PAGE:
Could the “baptism in the Holy Spirit” of which Jesus speaks also be understood as being “immersed” in the Holy Spirit? Yes, it could, but as Catholics we are bound by God’s word. This biblical text describes the Holy Spirit being “poured out” upon the recipients of this great gift. Thus, it would be UNBIBLICAL to claim that “baptism” can only refer to immersion.
      We also have a very telling prophecy from the Old Testament that must be brought to bear in any discussion of baptism:
      I will sprinkle clean water upon you, and you shall be clean from all your uncleanness, and from all your idols I will cleanse you. A new heart I will give you, and a new spirit I will put within you; and I will take out of your flesh the heart of stone and give you a heart of flesh. And I will put my spirit within you, and cause you to walk in my statutes and be careful to observe my ordinances.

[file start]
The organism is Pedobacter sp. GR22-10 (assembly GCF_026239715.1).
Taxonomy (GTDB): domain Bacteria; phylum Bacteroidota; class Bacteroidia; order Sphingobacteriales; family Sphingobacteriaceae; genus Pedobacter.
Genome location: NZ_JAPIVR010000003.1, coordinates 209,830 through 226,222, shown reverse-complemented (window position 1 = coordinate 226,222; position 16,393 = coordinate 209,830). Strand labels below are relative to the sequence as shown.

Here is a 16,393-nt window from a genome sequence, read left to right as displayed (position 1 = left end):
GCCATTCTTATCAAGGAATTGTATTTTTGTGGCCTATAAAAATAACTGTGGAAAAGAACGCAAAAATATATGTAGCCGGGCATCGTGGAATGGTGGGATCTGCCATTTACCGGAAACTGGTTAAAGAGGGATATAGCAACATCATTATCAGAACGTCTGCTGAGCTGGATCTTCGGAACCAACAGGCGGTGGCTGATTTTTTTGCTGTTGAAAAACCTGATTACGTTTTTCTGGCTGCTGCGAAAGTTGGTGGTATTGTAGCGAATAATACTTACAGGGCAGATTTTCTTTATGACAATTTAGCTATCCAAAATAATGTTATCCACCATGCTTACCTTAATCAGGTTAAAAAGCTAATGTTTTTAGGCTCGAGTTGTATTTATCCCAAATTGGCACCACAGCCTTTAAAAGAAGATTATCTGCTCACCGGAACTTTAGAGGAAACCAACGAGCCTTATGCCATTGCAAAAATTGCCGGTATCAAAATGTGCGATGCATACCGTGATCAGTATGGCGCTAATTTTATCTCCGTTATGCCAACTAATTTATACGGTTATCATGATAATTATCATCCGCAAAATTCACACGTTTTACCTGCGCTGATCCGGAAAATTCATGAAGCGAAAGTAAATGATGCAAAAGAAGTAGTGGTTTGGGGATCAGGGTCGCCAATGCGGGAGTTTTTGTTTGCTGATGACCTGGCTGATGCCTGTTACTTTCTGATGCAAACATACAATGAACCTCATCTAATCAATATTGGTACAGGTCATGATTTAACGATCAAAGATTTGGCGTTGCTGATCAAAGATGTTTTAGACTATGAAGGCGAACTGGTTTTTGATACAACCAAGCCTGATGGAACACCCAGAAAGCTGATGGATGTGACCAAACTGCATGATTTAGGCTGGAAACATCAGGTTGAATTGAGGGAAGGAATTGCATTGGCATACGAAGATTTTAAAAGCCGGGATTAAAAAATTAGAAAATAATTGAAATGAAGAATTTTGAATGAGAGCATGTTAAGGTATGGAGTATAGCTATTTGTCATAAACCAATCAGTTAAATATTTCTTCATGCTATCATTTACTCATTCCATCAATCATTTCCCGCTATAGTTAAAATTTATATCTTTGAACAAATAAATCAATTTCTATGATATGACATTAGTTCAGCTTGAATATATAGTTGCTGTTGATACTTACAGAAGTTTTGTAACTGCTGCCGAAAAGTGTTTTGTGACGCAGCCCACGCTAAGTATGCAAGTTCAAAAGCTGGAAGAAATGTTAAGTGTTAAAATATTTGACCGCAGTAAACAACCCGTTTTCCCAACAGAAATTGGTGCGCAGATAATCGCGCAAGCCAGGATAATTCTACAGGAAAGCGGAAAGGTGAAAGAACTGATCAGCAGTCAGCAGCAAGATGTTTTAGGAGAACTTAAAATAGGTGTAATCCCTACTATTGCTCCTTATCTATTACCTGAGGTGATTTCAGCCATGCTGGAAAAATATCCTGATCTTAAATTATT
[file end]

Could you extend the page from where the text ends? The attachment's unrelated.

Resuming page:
This text, it is certain, is speaking of the coming of the New Covenant and the cleansing power of the Holy Spirit that would come with its advent. Reminiscent of Ananias’s call to St. Paul, “[A]rise, and be baptized, and wash away your sins” (Acts 22:16) or Jesus’ proclamation, “He that believes and is baptized shall be saved.” Jim, how could one not see a fulfillment in baptism here? And, at the same time, how could someone not see the possibility of baptism by something other than immersion as well?

      2. How did Jesus and the New Testament ministers baptize?
      What about the claim that “Jesus was immersed,” as was “the Ethiopian Eunuch” in Acts 8? Actually, Jim, these arguments represent two very common missteps among Protestants.
      Let’s examine Jesus’ baptism first: